Daniel Clowes’ graphic novel-turned-film, Ghost World represented a Daria-like type of girl: those who want to belong but are stuck on the outside and not for lack of trying, but because they are who they are. Like Daria, Enid’s best friend is someone on the cusp who ends up wanting more than to reject everything in contemporary society and just be what she perceives as “normal”. Enid can’t, because she can’t. While the story turns dark and eerie and inconclusive, it does say that Enid stays true to herself right to the end.
Pepper Ann is a clumsy but cool girl who didn’t dress like, or look like the other girls in her fictional animated Saturday morning cartoon world; as her theme song says, she’s a heroine who “marches in her own parade”; she has a militantly feminist mother and best friends who simply do their own thing, regardless of what social pressures surround them. Like Hermione, she never got into jams she couldn’t pull herself out of; she was the original animated hipster geek. The show Pepper Ann was the kind of cartoon you watched, and subconsciously felt was written by women.
Breaker High fans of the world, unite! The show was designed so every teenage viewer had someone they identified with, and someone they could crush on. All teenage archetypes are presented here: the smart girl, the geek, the jock, the brooding emo kid, the southern belle, the funny fat guy, etc. etc. etc. Tamira Goldstein was the geeky girl. She wasn’t the smartest, she wasn’t the most outgoing, she wasn’t the richest, and she wasn’t at all confident. She was, to me, the most real teenage girl on that cruise ship high school. Tamira struggled with the typical dramatic teenage girl crises of the other characters and she was by all accounts, a stereotypical ‘loser’. But she was never presented so that we’d feel sorry for her. Rather, we sympathized with her. And we loved who she was, despite that she was a bit lower on the social ladder sometimes. And the end of the day, she got to kiss Ryan Gosling. Who doesn’t want to be like Tamira?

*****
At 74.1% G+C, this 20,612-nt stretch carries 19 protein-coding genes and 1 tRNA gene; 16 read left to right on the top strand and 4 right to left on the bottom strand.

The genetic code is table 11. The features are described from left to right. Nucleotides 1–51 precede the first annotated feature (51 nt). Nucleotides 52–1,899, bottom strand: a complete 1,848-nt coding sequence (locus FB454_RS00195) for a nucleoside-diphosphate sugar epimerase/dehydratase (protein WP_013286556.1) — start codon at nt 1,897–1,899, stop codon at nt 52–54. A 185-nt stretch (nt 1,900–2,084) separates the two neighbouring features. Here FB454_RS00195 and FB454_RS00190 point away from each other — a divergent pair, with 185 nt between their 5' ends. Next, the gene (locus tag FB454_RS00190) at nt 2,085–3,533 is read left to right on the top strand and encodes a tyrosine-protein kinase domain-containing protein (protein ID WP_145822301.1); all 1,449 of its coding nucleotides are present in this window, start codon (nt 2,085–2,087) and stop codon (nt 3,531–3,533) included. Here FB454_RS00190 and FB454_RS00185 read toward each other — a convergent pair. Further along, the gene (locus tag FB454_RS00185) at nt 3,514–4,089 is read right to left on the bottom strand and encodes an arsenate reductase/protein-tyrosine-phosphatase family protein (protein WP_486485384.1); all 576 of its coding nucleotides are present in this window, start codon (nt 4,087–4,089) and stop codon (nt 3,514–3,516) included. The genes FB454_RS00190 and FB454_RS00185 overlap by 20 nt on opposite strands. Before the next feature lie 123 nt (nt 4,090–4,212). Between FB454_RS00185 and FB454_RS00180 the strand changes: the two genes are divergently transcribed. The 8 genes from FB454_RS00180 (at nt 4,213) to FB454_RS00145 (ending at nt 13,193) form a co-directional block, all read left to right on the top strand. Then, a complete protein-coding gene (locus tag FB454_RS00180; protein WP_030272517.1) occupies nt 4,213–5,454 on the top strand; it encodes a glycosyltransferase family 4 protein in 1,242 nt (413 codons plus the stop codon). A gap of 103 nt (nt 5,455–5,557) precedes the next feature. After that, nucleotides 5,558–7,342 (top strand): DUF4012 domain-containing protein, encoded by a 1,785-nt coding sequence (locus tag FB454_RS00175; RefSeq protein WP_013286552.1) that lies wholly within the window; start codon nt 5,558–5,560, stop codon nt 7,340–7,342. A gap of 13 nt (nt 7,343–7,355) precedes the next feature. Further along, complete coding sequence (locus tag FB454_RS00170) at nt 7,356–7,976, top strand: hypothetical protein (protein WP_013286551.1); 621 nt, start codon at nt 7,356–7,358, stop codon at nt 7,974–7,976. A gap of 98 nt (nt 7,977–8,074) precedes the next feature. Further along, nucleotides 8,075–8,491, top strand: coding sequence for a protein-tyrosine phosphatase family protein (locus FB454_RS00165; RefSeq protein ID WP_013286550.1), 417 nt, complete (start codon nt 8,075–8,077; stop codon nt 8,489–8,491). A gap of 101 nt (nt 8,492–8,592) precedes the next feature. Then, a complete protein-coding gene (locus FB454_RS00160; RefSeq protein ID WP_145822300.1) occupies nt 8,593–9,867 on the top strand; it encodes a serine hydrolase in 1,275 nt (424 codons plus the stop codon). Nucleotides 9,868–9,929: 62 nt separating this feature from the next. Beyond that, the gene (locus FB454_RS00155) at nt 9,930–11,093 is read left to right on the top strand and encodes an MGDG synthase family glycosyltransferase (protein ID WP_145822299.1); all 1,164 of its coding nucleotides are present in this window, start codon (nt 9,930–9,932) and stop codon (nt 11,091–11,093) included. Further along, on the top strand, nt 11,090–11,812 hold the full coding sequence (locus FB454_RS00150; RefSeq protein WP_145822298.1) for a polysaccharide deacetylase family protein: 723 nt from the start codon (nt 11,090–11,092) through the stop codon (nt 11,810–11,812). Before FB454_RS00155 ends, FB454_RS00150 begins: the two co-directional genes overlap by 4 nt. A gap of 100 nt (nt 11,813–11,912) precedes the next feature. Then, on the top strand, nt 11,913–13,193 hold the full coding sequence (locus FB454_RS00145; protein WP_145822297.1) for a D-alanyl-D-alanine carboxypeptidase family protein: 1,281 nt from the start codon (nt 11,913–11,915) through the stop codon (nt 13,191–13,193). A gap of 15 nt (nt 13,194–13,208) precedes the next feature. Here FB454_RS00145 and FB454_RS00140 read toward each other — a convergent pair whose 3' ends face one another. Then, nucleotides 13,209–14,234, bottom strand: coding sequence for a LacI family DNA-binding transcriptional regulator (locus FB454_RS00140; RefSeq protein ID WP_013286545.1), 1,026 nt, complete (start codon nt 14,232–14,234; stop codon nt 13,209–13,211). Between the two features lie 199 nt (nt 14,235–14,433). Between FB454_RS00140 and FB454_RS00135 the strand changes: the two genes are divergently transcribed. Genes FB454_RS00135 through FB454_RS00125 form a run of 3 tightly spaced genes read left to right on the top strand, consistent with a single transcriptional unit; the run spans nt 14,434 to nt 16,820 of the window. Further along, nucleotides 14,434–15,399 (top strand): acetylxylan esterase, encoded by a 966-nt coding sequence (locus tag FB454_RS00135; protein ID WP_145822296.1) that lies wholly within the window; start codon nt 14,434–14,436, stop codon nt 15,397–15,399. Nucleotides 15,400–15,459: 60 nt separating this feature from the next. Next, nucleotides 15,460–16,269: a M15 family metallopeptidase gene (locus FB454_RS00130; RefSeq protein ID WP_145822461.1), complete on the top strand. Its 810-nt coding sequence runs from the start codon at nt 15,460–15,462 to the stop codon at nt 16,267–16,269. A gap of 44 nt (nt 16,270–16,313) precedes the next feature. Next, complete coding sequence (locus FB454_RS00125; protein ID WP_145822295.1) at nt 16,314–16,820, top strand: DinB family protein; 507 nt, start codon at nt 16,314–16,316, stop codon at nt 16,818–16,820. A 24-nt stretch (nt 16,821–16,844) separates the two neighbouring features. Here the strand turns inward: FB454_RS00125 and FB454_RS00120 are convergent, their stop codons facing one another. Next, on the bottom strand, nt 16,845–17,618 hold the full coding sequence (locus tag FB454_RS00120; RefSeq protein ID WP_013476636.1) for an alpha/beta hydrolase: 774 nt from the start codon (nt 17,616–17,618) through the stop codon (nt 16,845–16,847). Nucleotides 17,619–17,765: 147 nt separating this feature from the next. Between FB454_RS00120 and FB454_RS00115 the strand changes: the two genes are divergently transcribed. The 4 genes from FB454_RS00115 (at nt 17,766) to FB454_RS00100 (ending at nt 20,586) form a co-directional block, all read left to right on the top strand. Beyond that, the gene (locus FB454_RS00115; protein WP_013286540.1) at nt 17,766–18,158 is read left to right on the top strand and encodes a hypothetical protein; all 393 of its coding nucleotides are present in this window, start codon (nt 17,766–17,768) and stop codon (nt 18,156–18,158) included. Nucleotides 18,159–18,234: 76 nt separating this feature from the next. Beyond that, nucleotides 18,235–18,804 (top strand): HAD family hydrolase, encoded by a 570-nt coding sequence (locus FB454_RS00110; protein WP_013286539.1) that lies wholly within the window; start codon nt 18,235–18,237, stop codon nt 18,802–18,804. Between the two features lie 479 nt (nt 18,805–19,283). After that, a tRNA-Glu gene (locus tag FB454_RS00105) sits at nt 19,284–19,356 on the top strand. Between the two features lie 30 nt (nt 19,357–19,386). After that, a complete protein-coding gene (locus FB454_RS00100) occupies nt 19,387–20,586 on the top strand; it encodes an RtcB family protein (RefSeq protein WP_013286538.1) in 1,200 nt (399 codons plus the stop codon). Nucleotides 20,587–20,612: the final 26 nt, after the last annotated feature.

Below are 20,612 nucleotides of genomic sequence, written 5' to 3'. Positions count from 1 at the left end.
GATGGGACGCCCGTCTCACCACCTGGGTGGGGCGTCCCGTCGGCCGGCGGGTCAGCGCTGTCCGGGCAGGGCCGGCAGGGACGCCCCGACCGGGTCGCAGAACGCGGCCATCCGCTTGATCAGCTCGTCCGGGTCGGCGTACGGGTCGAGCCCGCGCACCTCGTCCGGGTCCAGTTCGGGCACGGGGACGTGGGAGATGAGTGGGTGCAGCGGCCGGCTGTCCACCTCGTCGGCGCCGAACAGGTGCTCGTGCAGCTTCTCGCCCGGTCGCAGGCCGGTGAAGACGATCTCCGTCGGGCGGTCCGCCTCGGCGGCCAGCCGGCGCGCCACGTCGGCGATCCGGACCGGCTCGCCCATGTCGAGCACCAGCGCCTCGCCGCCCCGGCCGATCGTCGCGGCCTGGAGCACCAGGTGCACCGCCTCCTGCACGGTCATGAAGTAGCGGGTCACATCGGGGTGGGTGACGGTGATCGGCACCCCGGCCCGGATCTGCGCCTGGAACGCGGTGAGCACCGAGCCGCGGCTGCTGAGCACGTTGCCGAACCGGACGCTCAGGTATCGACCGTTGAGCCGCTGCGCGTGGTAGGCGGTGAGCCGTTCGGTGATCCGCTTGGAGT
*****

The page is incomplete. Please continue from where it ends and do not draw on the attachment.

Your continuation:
The Spice Girls
The Spice Girls are an interesting hybrid between ‘positive feminist role models’ and skanky bimbos. Did parents really want their little girls to be like the Spice Girls? Well, I remember telling my mom once that if they ever did a concert in Edmonton, I wanted to go and I was met with: “Well, that would be too racy of a show for you, I think.” My mom’s a really liberal, chill kind of person (proof: she bought the “Jagged Little Pill” cassette for my sister for her 10th birthday), so this statement speaks volumes. But the Spice Girls really said something about female empowerment that rang truer than their show-biz outfits and those massive platform union jack-patterned hooker boots: “Girl Power”. It was a phrase none of us had ever heard before, but we all heard it: loud and clear and around the world, as soon as these five hit the music scene with the loudest bang. And it meant something. To me, it meant loving yourself for who you are, speaking your mind, not letting people push you around, valuing female friendships over boyfriends, following your dreams, and not taking shit from anyone. Through their stupid, poppy music, which featured lines like “I want a man, not a boy who thinks he can”, I was presented with a certain kind of simplistic wisdom that at the very least, gave me the illusion that by adapting the philosophy of the Spice Girls, I was a junior feminist in the making.